Sunday, June 12, 2011

Helping Greece Default

The EU governments, if they want to avert disaster, need to assist Greece, and other countries as well, in an orderly default of their debt. A default is never easy to propose, but as I indicated in my last post when referring to the assistance of the United States government to Mexico in defaulting through Brady Bonds, this assistance makes all the difference between making the debt load manageable and total collapse.

There will be a lot of bellyaching from Northern Europe. Indeed, the finance minister of the Netherlands' right-wing government, Jan-Kees de Jager, has declared he takes pride in taking the toughest stand of all European countries on the terms that Greece will have to meet. That could be a costly position to maintain.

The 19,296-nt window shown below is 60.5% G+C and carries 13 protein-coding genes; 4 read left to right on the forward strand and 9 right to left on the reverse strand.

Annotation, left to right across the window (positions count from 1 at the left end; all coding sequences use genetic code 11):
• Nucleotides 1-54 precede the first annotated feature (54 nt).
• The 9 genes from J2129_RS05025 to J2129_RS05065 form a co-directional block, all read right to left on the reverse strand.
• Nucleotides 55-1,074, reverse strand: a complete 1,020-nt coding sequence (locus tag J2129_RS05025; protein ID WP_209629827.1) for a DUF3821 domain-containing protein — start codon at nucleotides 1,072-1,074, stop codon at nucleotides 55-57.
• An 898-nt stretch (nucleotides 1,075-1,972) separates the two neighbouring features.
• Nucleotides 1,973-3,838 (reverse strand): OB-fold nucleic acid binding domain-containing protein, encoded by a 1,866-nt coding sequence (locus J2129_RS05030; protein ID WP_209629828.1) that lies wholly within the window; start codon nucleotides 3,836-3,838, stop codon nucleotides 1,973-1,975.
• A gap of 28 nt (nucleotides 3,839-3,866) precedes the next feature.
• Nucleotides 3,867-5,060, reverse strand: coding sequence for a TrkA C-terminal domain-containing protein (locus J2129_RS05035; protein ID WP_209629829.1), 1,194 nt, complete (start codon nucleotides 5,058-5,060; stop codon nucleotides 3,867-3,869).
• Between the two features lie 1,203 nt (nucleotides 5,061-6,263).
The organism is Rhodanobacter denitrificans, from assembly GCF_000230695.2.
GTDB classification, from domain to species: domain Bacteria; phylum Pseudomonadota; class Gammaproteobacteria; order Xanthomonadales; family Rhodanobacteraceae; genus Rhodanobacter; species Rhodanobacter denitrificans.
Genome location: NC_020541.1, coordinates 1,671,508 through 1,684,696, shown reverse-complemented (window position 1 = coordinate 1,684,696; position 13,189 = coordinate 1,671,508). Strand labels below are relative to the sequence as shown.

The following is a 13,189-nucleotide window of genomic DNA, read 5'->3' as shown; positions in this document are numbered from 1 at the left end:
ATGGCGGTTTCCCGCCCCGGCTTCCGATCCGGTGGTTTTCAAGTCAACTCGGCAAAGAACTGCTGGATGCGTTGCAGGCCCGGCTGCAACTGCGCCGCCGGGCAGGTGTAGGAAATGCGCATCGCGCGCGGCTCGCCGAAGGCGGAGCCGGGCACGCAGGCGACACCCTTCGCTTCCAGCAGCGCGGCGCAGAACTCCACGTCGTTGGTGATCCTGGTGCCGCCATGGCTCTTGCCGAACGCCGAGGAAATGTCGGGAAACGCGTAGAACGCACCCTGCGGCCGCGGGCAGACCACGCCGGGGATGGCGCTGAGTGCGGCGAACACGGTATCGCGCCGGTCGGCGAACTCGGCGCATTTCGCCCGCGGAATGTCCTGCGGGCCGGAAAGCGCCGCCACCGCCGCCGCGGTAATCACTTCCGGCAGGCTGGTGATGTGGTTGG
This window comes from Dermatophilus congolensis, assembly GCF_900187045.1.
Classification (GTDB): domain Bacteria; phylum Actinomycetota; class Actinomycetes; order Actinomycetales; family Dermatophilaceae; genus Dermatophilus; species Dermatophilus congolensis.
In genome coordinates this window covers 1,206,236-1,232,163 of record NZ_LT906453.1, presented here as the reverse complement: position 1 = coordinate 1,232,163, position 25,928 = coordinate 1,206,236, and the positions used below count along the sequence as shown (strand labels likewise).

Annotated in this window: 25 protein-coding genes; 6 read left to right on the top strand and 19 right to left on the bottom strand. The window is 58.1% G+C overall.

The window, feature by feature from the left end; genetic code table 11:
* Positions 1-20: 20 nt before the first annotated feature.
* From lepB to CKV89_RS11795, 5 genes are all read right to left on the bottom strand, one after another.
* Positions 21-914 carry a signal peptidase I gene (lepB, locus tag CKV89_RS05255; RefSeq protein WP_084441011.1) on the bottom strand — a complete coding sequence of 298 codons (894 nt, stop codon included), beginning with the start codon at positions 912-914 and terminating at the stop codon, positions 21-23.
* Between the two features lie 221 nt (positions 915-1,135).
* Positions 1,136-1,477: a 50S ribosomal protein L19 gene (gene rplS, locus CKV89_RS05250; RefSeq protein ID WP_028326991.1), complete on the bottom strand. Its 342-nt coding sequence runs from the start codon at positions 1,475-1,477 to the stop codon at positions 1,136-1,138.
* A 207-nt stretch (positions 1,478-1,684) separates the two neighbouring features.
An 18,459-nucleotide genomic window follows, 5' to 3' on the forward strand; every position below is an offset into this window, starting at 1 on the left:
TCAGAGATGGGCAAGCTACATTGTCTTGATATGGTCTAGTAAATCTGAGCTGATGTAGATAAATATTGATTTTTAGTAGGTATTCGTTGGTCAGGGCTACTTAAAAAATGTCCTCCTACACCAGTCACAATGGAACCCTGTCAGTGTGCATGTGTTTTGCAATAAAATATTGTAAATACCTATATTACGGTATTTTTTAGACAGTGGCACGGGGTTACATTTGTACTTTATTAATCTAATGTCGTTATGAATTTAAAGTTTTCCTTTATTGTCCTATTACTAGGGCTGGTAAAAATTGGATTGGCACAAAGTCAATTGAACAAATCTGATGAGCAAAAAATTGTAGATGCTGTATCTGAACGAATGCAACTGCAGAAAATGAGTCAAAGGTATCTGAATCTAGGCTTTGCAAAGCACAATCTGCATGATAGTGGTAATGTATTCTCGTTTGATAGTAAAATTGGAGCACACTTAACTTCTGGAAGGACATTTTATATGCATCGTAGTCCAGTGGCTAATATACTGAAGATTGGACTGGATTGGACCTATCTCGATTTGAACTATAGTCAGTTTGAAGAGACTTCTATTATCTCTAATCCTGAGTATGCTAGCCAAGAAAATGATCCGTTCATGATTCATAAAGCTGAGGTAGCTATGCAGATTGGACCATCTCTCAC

There is a difference between rebuilding on terms everyone can figure out, and terms that no one can figure out because the plan won't be kept. Creditors in Europe may look at a 100% repayment plan as only fair, whilst Greek critics will look at it as imposing unrealistic demands. The only part that is important though is: can Greece really pay 100%? If it can't, then an orderly default is better than a European shit storm. 

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